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Nutritional Geometric Profiles of Insulin/IGF Expression in Drosophila melanogaster

  • Stephanie Post ,

    stephanie_post@brown.edu

    Affiliation Department of Molecular Biology, Cell Biology and Biochemistry, Providence, RI, Brown University, United States of America

  • Marc Tatar

    Affiliations Department of Molecular Biology, Cell Biology and Biochemistry, Providence, RI, Brown University, United States of America, Department of Ecology and Evolutionary Biology, Providence, RI, Brown University, United States of America

Nutritional Geometric Profiles of Insulin/IGF Expression in Drosophila melanogaster

  • Stephanie Post, 
  • Marc Tatar
PLOS
x

Abstract

Insulin/IGF signaling (IIS) in Drosophila melanogaster is propagated by eight Drosophila insulin-like peptides (dilps) and is regulated by nutrition. To understand how dietary protein and sugar affect dilp expression, we followed the analytical concepts of the Nutritional Geometric Framework, feeding Drosophila adults media comprised of seven protein-to-carbohydrate ratios at four caloric concentrations. Transcript levels of all dilps and three IIS-regulated genes were measured. Each dilp presented a unique pattern upon a bivariate plot of sugar and protein. Dilp2 expression was greatest upon diets with low protein-to-carbohydrate ratio regardless of total caloric value. Dilp5 expression was highly expressed at approximately a 1:2 protein-to-carbohydrate ratio and its level increased with diet caloric content. Regression analysis revealed that protein-to-carbohydrate ratio and the interaction between this ratio and caloric content significantly affects dilp expression. The IIS-regulated transcripts 4eBP and InR showed strikingly different responses to diet composition: 4eBP was minimally expressed except when elevated at low caloric diets. InR expression increased with protein level, independent of caloric content. Values of published life history traits measured on similar diets revealed correlations between egg production and the expression of dilp8 4eBP, while low protein-to-carbohydrate ratio diets associated with long lifespan correlated with elevated dilp2. Analyzing how nutient composition associates with dilp expression and IIS reveals that nutritional status is modulated by different combinations of insulin-like peptides, and these features variously correlate to IIS-regulated life history traits.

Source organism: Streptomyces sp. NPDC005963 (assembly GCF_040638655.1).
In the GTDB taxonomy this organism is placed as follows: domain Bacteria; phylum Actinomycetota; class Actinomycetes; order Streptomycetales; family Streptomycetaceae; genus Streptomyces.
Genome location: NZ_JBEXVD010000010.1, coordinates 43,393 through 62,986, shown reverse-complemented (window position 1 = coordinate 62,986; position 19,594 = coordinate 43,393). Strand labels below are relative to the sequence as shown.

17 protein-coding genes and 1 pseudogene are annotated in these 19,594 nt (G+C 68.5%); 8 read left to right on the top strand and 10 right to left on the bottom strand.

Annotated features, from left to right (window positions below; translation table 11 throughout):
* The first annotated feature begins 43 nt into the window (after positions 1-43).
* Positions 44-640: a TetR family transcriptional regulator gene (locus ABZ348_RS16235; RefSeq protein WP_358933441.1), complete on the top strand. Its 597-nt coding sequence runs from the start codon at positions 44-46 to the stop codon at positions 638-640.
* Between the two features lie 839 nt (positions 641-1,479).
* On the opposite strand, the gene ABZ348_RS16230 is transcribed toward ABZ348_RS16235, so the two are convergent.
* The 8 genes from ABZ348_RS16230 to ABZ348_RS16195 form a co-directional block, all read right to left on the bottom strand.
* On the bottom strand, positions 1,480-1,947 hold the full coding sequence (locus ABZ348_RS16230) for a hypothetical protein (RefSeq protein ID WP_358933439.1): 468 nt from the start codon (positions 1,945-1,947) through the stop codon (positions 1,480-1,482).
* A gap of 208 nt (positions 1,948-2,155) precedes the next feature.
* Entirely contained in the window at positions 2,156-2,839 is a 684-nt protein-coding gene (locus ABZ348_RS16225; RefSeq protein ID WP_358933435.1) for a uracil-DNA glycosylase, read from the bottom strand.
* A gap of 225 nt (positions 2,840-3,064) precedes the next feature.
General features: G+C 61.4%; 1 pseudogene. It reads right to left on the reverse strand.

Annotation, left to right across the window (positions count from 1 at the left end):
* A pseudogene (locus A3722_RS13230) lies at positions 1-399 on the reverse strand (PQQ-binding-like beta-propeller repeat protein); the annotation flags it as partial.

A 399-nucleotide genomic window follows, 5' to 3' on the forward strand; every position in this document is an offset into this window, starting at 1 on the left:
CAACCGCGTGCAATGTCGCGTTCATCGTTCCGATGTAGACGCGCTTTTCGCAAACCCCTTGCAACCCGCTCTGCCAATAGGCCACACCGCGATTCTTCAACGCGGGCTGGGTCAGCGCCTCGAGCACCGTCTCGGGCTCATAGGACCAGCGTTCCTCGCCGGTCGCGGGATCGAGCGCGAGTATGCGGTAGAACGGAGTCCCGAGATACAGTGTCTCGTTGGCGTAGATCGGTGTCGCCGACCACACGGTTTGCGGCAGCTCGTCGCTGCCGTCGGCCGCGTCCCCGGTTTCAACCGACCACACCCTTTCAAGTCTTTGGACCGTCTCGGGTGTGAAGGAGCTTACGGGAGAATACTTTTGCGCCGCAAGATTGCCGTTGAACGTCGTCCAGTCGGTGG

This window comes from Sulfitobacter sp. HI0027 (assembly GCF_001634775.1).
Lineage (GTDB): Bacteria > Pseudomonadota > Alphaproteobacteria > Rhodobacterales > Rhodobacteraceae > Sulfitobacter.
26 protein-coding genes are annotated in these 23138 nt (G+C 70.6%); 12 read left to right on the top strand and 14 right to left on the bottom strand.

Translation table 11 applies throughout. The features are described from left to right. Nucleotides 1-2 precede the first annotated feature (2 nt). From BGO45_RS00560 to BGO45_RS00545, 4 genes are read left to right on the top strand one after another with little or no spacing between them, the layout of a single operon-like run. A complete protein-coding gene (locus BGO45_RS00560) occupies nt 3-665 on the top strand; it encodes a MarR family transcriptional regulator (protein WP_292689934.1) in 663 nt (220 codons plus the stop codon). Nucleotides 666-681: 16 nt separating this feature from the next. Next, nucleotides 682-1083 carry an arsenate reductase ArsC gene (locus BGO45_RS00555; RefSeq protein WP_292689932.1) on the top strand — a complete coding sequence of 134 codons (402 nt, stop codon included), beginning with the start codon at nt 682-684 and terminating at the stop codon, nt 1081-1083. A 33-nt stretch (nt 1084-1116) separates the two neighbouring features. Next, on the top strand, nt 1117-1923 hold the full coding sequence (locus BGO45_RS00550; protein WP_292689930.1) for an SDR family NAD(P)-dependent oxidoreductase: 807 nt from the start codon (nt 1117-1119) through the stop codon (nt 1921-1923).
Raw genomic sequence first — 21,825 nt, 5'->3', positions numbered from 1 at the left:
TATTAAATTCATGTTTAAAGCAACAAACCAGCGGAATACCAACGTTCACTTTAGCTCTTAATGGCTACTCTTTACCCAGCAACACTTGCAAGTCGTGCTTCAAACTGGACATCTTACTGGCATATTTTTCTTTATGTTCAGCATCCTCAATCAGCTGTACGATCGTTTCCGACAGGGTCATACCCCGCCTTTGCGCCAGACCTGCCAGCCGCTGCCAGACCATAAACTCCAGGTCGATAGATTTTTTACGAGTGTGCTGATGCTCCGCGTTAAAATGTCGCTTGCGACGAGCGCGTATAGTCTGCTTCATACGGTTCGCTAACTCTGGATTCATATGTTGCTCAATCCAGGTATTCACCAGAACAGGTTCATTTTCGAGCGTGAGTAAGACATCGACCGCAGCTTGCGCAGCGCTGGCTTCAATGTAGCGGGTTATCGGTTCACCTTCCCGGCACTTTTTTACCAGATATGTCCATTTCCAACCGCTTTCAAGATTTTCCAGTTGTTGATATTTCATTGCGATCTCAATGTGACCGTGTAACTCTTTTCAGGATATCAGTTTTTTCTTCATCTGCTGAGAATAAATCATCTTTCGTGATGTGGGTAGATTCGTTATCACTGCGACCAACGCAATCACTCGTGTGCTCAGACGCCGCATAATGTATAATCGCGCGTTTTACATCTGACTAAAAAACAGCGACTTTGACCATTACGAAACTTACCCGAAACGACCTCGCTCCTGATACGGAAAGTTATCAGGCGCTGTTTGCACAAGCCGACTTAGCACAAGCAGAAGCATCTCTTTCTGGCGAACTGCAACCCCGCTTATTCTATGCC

Introduction

Insulin/Insulin-like Growth Factor signaling (IIS) in the fruit fly Drosophila melanogaster is mediated by eight Drosophila insulin-like peptides (dilps) that signal through a common tyrosine kinase receptor INR (insulin/IGF receptor). Dilps and InR are homologous to insulin, insulin-like growth factor and their respective receptors in mammals [1]. Ligand-activated INR interacts with insulin receptor substrate IRS (chico, homolog of human IRS1-4) to initiate canonical PI3K and Akt signaling, and subsequently repress the forkhead transcription factor dFOXO [2]. The eight dilps are variously expressed across the life cycle, development and tissues [1,3]. Messenger RNA of dilp1, dilp2, dilp3 and dilp5 are predominantly expressed in median neurosecretory cells (MNCs; insulin producing cells, IPC) of the adult brain. Dilp5 mRNA is also produced in adult ovarian follicles and renal tubules while dilp3 is expressed in the midgut [1,4,5]. Dilp6 mRNA is produced in adult and larval fat body, a tissue with adipose and liver-like functions [6,7]. Dilp4 is expressed in embryo mesoderm [3]. Dilp7 is expressed in the larval and adult central nervous system [3] and dilp8 has been observed during pupal development [8,9].